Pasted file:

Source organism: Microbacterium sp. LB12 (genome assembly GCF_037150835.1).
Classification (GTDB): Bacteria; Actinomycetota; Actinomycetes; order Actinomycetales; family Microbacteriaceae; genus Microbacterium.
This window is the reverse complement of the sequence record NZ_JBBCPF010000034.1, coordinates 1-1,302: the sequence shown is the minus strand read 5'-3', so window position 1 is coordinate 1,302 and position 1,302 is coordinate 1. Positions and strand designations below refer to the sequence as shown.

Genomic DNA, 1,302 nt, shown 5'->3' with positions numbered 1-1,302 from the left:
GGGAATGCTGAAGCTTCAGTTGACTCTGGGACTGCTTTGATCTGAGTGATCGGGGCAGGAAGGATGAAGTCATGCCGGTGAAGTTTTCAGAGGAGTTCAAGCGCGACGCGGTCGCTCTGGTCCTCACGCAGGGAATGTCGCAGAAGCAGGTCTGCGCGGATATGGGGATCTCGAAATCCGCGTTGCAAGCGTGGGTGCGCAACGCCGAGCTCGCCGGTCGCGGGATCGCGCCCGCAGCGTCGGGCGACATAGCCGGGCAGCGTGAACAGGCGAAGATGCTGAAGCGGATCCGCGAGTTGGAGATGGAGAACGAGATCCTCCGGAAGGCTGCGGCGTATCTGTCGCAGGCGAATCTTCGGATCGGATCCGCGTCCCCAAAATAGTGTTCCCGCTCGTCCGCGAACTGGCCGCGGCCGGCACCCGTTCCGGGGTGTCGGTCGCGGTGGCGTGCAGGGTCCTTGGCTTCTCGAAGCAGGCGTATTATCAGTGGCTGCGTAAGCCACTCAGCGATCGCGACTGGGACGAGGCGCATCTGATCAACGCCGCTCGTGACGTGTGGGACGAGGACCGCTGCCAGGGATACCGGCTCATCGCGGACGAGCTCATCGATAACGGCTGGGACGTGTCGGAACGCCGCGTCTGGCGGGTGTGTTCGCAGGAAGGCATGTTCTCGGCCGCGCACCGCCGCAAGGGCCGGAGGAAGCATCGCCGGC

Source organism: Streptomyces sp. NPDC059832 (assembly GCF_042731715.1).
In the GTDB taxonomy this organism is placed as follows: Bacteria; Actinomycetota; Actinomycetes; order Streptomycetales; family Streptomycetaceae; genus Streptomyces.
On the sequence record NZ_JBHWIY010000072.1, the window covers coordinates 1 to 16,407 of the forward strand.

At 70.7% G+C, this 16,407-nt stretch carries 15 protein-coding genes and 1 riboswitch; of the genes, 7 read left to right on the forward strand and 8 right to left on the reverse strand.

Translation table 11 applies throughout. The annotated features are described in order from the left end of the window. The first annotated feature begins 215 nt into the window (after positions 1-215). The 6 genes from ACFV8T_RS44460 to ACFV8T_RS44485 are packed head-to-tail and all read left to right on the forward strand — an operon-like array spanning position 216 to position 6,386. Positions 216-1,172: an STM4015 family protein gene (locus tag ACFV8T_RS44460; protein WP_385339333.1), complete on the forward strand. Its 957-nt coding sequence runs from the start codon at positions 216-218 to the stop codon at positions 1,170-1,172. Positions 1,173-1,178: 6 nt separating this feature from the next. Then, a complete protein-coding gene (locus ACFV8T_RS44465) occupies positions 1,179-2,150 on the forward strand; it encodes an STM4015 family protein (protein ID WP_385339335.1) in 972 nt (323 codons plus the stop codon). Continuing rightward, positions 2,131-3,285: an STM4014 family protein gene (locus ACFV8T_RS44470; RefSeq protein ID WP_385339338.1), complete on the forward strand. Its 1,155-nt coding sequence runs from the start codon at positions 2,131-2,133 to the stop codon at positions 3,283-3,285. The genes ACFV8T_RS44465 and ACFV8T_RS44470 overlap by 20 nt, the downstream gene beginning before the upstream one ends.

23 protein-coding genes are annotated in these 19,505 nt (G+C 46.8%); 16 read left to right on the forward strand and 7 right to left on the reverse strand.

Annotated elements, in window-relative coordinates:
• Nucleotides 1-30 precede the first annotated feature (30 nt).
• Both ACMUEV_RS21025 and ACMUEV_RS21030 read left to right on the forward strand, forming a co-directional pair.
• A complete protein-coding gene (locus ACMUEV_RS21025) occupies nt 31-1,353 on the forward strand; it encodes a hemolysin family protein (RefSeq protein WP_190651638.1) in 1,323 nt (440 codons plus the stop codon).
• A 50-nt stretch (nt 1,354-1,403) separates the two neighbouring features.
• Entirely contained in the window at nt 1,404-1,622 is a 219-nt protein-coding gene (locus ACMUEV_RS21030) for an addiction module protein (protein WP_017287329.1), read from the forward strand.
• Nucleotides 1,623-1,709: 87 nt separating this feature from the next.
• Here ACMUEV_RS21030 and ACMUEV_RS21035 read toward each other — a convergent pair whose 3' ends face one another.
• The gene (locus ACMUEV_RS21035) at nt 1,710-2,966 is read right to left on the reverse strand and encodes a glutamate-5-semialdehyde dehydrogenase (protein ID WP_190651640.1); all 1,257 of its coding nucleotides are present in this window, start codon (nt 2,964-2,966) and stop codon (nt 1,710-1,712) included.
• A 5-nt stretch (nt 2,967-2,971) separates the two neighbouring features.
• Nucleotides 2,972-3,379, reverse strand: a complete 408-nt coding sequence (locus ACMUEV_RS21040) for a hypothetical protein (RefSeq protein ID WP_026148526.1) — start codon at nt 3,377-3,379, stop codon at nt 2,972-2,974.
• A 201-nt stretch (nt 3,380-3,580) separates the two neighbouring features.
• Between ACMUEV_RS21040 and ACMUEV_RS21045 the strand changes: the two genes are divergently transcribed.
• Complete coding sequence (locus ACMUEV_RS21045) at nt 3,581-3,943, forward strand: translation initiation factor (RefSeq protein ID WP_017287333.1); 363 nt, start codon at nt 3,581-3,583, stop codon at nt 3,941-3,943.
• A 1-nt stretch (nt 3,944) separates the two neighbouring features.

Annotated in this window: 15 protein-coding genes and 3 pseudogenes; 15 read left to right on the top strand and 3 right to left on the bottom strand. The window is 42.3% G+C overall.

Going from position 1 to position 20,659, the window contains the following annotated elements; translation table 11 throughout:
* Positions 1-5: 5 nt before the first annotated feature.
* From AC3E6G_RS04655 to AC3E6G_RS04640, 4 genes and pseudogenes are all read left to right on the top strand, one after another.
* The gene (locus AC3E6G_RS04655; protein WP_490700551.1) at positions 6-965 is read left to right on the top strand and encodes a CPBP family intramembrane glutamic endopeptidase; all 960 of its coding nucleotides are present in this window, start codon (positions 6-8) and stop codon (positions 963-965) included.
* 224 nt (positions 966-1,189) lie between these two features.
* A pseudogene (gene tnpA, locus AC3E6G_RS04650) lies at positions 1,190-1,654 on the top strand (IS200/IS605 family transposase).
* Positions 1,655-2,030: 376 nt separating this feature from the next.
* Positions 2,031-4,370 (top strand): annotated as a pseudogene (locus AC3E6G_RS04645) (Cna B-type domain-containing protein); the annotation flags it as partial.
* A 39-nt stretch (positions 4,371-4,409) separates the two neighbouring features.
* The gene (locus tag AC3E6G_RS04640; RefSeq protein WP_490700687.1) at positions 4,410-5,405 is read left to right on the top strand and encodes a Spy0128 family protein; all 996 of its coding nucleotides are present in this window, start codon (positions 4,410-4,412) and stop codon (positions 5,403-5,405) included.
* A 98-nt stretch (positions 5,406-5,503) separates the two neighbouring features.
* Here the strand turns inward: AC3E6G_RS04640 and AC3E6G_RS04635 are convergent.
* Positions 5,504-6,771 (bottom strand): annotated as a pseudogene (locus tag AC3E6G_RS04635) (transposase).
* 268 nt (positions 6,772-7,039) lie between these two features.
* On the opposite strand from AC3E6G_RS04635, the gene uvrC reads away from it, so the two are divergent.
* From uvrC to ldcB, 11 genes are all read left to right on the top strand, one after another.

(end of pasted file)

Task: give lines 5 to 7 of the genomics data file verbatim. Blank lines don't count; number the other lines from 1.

GGGAATGCTGAAGCTTCAGTTGACTCTGGGACTGCTTTGATCTGAGTGATCGGGGCAGGAAGGATGAAGTCATGCCGGTGAAGTTTTCAGAGGAGTTCAAGCGCGACGCGGTCGCTCTGGTCCTCACGCAGGGAATGTCGCAGAAGCAGGTCTGCGCGGATATGGGGATCTCGAAATCCGCGTTGCAAGCGTGGGTGCGCAACGCCGAGCTCGCCGGTCGCGGGATCGCGCCCGCAGCGTCGGGCGACATAGCCGGGCAGCGTGAACAGGCGAAGATGCTGAAGCGGATCCGCGAGTTGGAGATGGAGAACGAGATCCTCCGGAAGGCTGCGGCGTATCTGTCGCAGGCGAATCTTCGGATCGGATCCGCGTCCCCAAAATAGTGTTCCCGCTCGTCCGCGAACTGGCCGCGGCCGGCACCCGTTCCGGGGTGTCGGTCGCGGTGGCGTGCAGGGTCCTTGGCTTCTCGAAGCAGGCGTATTATCAGTGGCTGCGTAAGCCACTCAGCGATCGCGACTGGGACGAGGCGCATCTGATCAACGCCGCTCGTGACGTGTGGGACGAGGACCGCTGCCAGGGATACCGGCTCATCGCGGACGAGCTCATCGATAACGGCTGGGACGTGTCGGAACGCCGCGTCTGGCGGGTGTGTTCGCAGGAAGGCATGTTCTCGGCCGCGCACCGCCGCAAGGGCCGGAGGAAGCATCGCCGGC

Source organism: Streptomyces sp. NPDC059832 (assembly GCF_042731715.1).
In the GTDB taxonomy this organism is placed as follows: Bacteria; Actinomycetota; Actinomycetes; order Streptomycetales; family Streptomycetaceae; genus Streptomyces.